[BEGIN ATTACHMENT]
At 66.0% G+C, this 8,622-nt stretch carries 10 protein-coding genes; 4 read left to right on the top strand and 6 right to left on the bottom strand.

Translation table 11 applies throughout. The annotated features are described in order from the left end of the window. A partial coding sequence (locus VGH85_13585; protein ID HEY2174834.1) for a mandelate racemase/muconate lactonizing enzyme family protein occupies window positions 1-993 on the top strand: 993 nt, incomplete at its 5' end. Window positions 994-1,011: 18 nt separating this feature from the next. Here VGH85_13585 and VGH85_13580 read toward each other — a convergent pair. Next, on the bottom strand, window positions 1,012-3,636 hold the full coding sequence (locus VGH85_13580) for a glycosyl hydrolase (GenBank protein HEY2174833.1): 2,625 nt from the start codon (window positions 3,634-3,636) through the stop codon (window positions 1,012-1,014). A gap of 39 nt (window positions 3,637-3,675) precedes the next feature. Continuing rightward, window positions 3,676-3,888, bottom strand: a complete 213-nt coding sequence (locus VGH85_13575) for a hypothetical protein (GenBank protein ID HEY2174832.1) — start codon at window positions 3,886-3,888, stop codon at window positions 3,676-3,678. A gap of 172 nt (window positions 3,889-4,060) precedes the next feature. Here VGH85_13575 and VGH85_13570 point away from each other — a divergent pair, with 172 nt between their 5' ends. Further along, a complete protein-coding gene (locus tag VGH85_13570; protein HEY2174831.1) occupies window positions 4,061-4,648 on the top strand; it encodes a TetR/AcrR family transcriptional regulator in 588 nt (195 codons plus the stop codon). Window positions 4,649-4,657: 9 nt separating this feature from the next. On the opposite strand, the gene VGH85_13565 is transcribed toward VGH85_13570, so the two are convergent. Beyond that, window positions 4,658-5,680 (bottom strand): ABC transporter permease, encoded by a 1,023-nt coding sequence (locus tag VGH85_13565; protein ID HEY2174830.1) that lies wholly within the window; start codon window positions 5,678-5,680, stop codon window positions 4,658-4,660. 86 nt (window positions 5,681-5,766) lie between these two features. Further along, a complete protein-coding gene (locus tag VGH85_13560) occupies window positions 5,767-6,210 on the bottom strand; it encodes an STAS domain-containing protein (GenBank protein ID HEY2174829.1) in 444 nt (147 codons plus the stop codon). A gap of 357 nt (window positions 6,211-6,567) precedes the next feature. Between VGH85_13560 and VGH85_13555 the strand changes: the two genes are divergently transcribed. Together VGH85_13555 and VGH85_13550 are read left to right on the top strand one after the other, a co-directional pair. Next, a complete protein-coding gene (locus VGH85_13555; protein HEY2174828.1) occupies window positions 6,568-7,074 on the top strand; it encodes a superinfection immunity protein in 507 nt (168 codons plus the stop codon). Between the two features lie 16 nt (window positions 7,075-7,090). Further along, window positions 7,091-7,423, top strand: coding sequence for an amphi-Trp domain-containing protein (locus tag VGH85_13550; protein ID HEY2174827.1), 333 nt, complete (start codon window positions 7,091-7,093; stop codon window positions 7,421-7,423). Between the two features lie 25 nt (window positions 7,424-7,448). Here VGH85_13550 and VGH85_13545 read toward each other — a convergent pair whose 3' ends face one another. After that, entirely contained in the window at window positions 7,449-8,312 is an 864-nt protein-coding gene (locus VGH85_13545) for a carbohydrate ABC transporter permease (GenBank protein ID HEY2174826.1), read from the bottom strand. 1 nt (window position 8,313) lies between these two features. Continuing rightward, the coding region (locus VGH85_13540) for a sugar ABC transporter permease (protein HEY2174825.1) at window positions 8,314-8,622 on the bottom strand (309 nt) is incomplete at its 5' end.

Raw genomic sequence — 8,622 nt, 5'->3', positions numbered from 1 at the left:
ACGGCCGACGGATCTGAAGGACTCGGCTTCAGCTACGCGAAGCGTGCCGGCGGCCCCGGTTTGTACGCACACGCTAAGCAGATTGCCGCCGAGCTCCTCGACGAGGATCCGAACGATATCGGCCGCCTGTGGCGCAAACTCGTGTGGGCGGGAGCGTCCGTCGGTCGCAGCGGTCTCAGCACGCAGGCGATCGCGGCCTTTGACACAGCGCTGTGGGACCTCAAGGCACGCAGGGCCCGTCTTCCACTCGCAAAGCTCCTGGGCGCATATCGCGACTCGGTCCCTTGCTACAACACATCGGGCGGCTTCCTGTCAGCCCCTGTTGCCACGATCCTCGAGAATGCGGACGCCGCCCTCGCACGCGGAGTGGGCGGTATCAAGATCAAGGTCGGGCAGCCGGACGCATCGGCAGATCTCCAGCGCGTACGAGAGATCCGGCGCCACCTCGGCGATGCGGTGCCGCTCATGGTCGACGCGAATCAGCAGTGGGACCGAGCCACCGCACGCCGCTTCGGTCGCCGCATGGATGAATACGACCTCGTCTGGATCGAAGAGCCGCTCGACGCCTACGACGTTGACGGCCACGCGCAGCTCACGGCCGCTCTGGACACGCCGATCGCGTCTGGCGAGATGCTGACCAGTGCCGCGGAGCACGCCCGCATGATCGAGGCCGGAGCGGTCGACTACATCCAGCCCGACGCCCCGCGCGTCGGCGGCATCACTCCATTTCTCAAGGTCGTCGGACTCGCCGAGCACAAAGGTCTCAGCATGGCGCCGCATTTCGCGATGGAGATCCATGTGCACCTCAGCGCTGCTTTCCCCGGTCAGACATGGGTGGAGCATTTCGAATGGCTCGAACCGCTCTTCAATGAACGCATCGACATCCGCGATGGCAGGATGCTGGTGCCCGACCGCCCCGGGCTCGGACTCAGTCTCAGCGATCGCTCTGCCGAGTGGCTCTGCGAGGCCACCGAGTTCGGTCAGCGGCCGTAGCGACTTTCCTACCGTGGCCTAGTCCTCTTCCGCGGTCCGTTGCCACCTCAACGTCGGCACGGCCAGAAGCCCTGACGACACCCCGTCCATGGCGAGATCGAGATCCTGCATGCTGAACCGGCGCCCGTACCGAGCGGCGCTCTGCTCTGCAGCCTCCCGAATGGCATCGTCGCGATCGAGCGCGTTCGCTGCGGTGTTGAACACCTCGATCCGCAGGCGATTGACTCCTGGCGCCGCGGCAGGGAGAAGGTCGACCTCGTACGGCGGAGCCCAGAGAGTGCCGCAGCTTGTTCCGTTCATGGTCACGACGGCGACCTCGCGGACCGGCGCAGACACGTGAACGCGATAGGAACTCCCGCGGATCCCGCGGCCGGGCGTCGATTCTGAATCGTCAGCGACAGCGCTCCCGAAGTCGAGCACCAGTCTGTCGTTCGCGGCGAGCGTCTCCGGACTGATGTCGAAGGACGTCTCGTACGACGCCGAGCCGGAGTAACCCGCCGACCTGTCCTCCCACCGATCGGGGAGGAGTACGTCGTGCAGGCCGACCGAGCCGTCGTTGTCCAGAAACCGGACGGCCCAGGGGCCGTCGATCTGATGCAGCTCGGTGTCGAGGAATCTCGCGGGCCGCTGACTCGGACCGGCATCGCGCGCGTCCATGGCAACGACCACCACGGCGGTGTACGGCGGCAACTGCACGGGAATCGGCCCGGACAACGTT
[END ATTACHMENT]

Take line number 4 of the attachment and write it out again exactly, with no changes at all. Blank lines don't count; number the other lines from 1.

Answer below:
ACGGCCGACGGATCTGAAGGACTCGGCTTCAGCTACGCGAAGCGTGCCGGCGGCCCCGGTTTGTACGCACACGCTAAGCAGATTGCCGCCGAGCTCCTCGACGAGGATCCGAACGATATCGGCCGCCTGTGGCGCAAACTCGTGTGGGCGGGAGCGTCCGTCGGTCGCAGCGGTCTCAGCACGCAGGCGATCGCGGCCTTTGACACAGCGCTGTGGGACCTCAAGGCACGCAGGGCCCGTCTTCCACTCGCAAAGCTCCTGGGCGCATATCGCGACTCGGTCCCTTGCTACAACACATCGGGCGGCTTCCTGTCAGCCCCTGTTGCCACGATCCTCGAGAATGCGGACGCCGCCCTCGCACGCGGAGTGGGCGGTATCAAGATCAAGGTCGGGCAGCCGGACGCATCGGCAGATCTCCAGCGCGTACGAGAGATCCGGCGCCACCTCGGCGATGCGGTGCCGCTCATGGTCGACGCGAATCAGCAGTGGGACCGAGCCACCGCACGCCGCTTCGGTCGCCGCATGGATGAATACGACCTCGTCTGGATCGAAGAGCCGCTCGACGCCTACGACGTTGACGGCCACGCGCAGCTCACGGCCGCTCTGGACACGCCGATCGCGTCTGGCGAGATGCTGACCAGTGCCGCGGAGCACGCCCGCATGATCGAGGCCGGAGCGGTCGACTACATCCAGCCCGACGCCCCGCGCGTCGGCGGCATCACTCCATTTCTCAAGGTCGTCGGACTCGCCGAGCACAAAGGTCTCAGCATGGCGCCGCATTTCGCGATGGAGATCCATGTGCACCTCAGCGCTGCTTTCCCCGGTCAGACATGGGTGGAGCATTTCGAATGGCTCGAACCGCTCTTCAATGAACGCATCGACATCCGCGATGGCAGGATGCTGGTGCCCGACCGCCCCGGGCTCGGACTCAGTCTCAGCGATCGCTCTGCCGAGTGGCTCTGCGAGGCCACCGAGTTCGGTCAGCGGCCGTAGCGACTTTCCTACCGTGGCCTAGTCCTCTTCCGCGGTCCGTTGCCACCTCAACGTCGGCACGGCCAGAAGCCCTGACGACACCCCGTCCATGGCGAGATCGAGATCCTGCATGCTGAACCGGCGCCCGTACCGAGCGGCGCTCTGCTCTGCAGCCTCCCGAATGGCATCGTCGCGATCGAGCGCGTTCGCTGCGGTGTTGAACACCTCGATCCGCAGGCGATTGACTCCTGGCGCCGCGGCAGGGAGAAGGTCGACCTCGTACGGCGGAGCCCAGAGAGTGCCGCAGCTTGTTCCGTTCATGGTCACGACGGCGACCTCGCGGACCGGCGCAGACACGTGAACGCGATAGGAACTCCCGCGGATCCCGCGGCCGGGCGTCGATTCTGAATCGTCAGCGACAGCGCTCCCGAAGTCGAGCACCAGTCTGTCGTTCGCGGCGAGCGTCTCCGGACTGATGTCGAAGGACGTCTCGTACGACGCCGAGCCGGAGTAACCCGCCGACCTGTCCTCCCACCGATCGGGGAGGAGTACGTCGTGCAGGCCGACCGAGCCGTCGTTGTCCAGAAACCGGACGGCCCAGGGGCCGTCGATCTGATGCAGCTCGGTGTCGAGGAATCTCGCGGGCCGCTGACTCGGACCGGCATCGCGCGCGTCCATGGCAACGACCACCACGGCGGTGTACGGCGGCAACTGCACGGGAATCGGCCCGGACAACGTT